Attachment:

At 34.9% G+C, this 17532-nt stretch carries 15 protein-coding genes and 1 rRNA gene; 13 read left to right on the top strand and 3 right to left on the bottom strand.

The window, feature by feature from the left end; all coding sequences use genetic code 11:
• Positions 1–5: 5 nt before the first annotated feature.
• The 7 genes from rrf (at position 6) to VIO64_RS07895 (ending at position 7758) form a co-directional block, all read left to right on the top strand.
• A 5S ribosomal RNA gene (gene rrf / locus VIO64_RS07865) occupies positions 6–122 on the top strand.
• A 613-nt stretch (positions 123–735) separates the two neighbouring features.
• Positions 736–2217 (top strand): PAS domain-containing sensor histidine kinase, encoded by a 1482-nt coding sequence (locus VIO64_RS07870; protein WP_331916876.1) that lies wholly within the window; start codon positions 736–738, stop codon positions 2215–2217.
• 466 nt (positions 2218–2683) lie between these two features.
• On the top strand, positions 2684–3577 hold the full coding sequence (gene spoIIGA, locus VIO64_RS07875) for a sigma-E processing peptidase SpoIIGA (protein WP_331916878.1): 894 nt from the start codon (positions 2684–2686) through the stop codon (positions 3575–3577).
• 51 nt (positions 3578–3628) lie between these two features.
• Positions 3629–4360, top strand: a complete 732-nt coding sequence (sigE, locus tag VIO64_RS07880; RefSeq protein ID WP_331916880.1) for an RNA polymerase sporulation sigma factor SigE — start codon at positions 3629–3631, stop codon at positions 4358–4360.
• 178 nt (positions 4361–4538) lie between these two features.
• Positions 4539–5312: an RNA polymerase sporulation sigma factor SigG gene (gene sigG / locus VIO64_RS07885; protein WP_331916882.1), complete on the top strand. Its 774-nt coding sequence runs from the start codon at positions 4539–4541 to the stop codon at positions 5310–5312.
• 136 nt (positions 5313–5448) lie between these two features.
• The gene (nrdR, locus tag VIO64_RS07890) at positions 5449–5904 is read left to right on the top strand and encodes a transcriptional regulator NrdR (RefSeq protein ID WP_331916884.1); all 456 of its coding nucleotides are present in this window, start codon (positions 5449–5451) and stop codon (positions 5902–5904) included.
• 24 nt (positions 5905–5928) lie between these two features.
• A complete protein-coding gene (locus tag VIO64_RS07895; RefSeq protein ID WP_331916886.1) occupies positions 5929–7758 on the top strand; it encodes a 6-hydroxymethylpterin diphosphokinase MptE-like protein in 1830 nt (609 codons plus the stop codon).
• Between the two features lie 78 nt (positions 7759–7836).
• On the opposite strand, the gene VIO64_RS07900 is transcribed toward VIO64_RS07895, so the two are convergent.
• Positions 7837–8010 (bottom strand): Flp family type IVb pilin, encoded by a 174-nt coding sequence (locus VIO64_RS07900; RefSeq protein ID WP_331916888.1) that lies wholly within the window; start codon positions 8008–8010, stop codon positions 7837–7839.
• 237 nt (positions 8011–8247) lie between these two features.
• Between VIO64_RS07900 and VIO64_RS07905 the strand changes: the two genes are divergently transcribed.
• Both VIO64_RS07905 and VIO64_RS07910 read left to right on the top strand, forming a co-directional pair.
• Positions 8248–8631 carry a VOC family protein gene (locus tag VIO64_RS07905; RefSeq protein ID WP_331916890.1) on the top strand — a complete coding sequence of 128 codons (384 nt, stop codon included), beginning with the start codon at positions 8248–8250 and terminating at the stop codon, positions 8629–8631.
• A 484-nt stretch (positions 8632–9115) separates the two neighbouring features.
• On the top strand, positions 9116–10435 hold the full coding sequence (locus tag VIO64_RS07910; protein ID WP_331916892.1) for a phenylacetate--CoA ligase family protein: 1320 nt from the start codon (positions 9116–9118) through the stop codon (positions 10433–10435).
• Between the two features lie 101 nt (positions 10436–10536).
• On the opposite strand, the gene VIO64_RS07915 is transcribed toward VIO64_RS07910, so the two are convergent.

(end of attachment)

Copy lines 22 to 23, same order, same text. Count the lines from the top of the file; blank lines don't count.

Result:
• Between VIO64_RS07900 and VIO64_RS07905 the strand changes: the two genes are divergently transcribed.
• Both VIO64_RS07905 and VIO64_RS07910 read left to right on the top strand, forming a co-directional pair.